1997. what made it especially curious was that the senator of those 17 mrs. rubio had 13 the senator had only four of them since 1997. that's about one every four years or something. none of them were especially serious which raises the question to use the "times" not to is this all the news fit to print? >> before assessing that deep question it's of no particular relevance to this, i have no dog in the republican fight. my wife is a veteran political operative and god news has a strong mind of her own, working for scott walker. that said, is this news fit to print? four traffic violations in eight years, once every four and a half years he gets a traffic citation. times wrote the story in a coy way, a search of two county records leaving the viewer free
to surmise that they diligently searched it. they didn't. this was done by american bridge a democratic group which then passed it onto the "new york times." >> i'm going to rebut that. i don't see -- >> like a debate. you get 30 seconds. >> you probably saw our washington bureau chief said yesterday that in fact this information was developed independently and not given to the newspaper. >> can i ask a question? i'll take all of that on faith. why is it news he had four violations in eight years? >> this is a big republican field. a lot of candidates like senator rubio haven't run on the national stage before. when you run for president, every aspect of your life and spouse's life and open to public scrutiny. there have been reports about bush's jewelry buying habits and perfect president obama was a candidate,
it was reported he failed to pay his parking tickets for 17 years until two weeks before he launched his presidential nomination. so this is kind of the game right? this is what happens, why people don't run for president. >> you're saying because of a story like this why people don't run? >> because every aspect of your life whatever it is a parking ticket or financial misdeed becomes open to scrutiny. these are publicly available records. >> shall await the times report on the overdue library books and compare that and mrs. clinton siphoning up millions of dollars, clear conflict of interest and conflict of law. >> which the new york times has reported on. >> that's true they have report on that. >> very aggressively they might add. >> let's not be aggressive. former texas governor rick perry joined the race this week with a
strong speech. here's a clip of him. >> the truth is we're at the end of an era of failed leadership. we have been led by a divider who sliced and diced the ee lector rat, pitting american against american more political purposes. >> he did very well in his rollout speech but all of this comes on the backdrop of a disastrous run in 2012. can he recover from that and have a second chance for a first impression? what do you make of this field. i was counting today, i think there are 15 or 16 candidates going to run on the republican side. >> it is unbelievable. well look for rick perry first, he's got tremendous name i.d. everybody not only in the panel but audience knows who he is longest serving governor of texas and benefits from low expectations at this point. i think the fact he had such a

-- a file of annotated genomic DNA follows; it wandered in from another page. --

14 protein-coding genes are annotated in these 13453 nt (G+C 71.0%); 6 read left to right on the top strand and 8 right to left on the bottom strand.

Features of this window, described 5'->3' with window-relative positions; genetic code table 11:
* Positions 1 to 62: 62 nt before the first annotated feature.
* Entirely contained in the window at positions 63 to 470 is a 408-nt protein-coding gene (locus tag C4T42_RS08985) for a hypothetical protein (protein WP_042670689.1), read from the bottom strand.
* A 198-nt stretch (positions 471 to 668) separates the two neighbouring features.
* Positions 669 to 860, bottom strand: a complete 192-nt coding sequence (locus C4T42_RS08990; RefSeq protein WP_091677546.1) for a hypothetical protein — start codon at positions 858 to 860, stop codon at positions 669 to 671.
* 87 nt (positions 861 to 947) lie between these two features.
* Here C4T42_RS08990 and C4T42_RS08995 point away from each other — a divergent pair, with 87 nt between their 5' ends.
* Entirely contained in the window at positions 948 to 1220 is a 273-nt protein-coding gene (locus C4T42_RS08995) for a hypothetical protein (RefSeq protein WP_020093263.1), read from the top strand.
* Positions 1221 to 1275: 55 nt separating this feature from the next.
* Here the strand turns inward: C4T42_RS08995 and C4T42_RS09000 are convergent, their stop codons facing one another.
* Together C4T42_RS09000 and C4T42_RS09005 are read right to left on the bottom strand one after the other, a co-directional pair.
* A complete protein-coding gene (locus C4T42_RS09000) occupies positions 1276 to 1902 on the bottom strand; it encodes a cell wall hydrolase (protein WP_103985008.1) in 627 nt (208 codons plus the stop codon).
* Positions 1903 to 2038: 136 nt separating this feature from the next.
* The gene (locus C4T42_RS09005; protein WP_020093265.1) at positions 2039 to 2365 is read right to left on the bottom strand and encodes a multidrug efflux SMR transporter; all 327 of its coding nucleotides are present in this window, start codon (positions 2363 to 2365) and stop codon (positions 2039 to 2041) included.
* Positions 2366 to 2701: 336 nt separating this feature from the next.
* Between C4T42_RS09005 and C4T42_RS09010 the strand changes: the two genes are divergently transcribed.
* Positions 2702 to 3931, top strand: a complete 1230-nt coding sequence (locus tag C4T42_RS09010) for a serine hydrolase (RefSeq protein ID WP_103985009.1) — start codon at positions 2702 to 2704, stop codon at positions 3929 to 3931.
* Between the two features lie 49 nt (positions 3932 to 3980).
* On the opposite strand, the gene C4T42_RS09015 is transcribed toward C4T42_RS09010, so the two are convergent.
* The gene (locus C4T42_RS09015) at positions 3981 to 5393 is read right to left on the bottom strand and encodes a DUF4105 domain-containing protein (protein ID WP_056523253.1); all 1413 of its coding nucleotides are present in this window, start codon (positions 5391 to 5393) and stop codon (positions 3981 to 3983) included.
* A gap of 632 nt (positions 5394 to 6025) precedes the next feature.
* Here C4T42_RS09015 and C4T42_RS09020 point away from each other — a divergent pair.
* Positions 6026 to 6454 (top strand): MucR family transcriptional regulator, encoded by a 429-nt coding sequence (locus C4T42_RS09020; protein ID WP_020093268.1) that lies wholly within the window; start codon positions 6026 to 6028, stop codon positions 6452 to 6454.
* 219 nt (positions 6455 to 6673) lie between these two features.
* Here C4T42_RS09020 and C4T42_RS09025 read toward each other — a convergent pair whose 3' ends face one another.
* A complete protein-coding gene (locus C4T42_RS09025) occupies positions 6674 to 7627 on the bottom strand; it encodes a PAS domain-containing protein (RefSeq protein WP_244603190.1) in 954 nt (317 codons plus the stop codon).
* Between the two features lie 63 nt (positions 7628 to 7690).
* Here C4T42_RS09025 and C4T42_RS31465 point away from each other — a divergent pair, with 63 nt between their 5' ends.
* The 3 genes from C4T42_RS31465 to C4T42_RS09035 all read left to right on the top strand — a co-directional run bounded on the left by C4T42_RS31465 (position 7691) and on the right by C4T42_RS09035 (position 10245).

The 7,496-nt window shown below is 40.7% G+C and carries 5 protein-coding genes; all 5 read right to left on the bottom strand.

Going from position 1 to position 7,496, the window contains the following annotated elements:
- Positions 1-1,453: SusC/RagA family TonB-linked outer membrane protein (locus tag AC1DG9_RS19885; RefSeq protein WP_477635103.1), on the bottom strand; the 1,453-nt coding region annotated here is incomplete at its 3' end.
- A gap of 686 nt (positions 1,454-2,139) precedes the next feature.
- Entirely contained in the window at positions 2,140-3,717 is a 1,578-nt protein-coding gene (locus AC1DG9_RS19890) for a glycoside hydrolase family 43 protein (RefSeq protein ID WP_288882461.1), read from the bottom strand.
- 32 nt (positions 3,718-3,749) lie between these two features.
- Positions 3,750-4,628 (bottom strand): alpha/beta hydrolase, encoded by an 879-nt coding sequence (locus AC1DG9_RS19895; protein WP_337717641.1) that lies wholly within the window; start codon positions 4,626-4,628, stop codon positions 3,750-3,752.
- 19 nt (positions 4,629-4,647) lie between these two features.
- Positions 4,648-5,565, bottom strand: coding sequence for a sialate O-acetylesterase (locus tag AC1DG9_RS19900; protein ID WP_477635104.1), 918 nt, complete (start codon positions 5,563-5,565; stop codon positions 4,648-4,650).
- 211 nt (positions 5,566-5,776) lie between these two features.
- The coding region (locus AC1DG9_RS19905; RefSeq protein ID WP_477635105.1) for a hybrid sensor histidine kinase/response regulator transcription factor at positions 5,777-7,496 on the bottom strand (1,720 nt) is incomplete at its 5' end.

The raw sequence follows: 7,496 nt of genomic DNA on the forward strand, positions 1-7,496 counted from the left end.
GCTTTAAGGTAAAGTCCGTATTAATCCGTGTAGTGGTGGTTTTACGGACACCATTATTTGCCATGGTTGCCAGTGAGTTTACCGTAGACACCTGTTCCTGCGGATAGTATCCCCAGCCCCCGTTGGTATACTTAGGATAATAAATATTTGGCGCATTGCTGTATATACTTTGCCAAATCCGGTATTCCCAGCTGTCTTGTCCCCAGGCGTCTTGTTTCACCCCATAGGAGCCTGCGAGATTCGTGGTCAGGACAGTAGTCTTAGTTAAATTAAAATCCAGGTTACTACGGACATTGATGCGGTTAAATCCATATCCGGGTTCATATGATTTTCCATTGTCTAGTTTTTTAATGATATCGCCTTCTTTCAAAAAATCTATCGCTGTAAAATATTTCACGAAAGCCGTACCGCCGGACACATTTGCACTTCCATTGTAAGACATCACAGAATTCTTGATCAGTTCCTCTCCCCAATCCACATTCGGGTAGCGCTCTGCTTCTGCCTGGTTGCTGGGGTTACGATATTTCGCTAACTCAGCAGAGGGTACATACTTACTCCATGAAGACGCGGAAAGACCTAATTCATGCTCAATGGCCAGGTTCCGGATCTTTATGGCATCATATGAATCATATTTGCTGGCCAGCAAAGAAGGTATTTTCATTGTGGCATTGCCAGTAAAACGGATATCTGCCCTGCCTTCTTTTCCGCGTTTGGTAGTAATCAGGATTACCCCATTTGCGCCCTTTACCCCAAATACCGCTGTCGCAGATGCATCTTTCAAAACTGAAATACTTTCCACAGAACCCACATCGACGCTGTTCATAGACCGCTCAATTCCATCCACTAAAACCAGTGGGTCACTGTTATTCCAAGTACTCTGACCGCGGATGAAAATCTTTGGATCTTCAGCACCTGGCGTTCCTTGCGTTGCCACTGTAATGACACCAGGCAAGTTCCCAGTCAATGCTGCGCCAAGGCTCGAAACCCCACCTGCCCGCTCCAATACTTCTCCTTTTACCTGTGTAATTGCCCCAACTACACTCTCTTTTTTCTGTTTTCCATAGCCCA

bad run in 2012 with his poor debate performances and the like means that people are kind of looking at him and saying can he do better? will there be another moment for rick perry? if he doesn't do that he can do well. ted cruz is already the favorite out of texas and he tapped into a very rich vein of money in terms of texas money donations for political candidates. rick perry will have to find a way to get that money. he doesn't have it so he's involved in retail politics. that's the best hope in iowa at the moment. in iowa it looks to me scott walker is in the -- he's dominating iowa at the moment. rick perry will have to go door to door and go heavy on his air force military background which is what republican voters want but i don't see right now that i would bet -- bet big money on rick perry. >> did you have something you want to say? >> would say he has real
benefits as a retail politician. can he get a hearing? can he get enough space in this enormous field so people get exposed to him and he has a chance whether he's learned a lot than he was four years ago. >> we know how the media plays it when there's a narrative out there about somebody, dan quayle al gore exaggerating if he makes a simple slipup we'll be all over it. whether for good or ill. when we come back we're going to discuss the fight over the so-called female viagra and sharp lip divided opinion over bruce jenner's transformation into caitlin. what would you like to ask the panel about the intense coverage of the jenner story. we may use your question on the air.